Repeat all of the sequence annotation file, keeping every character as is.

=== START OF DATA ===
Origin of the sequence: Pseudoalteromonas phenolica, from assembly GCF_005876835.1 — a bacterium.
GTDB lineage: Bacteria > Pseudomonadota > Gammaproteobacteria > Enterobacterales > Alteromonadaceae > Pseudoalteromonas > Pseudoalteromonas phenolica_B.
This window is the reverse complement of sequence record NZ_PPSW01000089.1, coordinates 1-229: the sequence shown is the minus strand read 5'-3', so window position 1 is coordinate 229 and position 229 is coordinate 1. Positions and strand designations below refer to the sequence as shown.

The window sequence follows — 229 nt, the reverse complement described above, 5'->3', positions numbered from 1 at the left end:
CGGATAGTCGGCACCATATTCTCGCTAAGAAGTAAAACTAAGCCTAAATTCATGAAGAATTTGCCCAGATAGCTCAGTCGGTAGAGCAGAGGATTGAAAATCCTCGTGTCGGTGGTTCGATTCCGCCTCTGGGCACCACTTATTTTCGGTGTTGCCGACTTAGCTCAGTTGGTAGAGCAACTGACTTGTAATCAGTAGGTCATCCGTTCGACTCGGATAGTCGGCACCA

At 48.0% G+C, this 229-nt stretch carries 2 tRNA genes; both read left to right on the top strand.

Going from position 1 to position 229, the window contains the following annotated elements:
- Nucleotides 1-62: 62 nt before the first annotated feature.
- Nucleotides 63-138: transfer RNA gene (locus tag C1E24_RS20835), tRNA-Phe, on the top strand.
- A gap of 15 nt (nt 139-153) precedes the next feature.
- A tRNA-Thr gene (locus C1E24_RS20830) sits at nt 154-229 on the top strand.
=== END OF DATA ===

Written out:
Origin of the sequence: Pseudoalteromonas phenolica, from assembly GCF_005876835.1 — a bacterium.
GTDB lineage: Bacteria > Pseudomonadota > Gammaproteobacteria > Enterobacterales > Alteromonadaceae > Pseudoalteromonas > Pseudoalteromonas phenolica_B.
This window is the reverse complement of sequence record NZ_PPSW01000089.1, coordinates 1-229: the sequence shown is the minus strand read 5'-3', so window position 1 is coordinate 229 and position 229 is coordinate 1. Positions and strand designations below refer to the sequence as shown.

The window sequence follows — 229 nt, the reverse complement described above, 5'->3', positions numbered from 1 at the left end:
CGGATAGTCGGCACCATATTCTCGCTAAGAAGTAAAACTAAGCCTAAATTCATGAAGAATTTGCCCAGATAGCTCAGTCGGTAGAGCAGAGGATTGAAAATCCTCGTGTCGGTGGTTCGATTCCGCCTCTGGGCACCACTTATTTTCGGTGTTGCCGACTTAGCTCAGTTGGTAGAGCAACTGACTTGTAATCAGTAGGTCATCCGTTCGACTCGGATAGTCGGCACCA

At 48.0% G+C, this 229-nt stretch carries 2 tRNA genes; both read left to right on the top strand.

Going from position 1 to position 229, the window contains the following annotated elements:
- Nucleotides 1-62: 62 nt before the first annotated feature.
- Nucleotides 63-138: transfer RNA gene (locus tag C1E24_RS20835), tRNA-Phe, on the top strand.
- A gap of 15 nt (nt 139-153) precedes the next feature.
- A tRNA-Thr gene (locus C1E24_RS20830) sits at nt 154-229 on the top strand.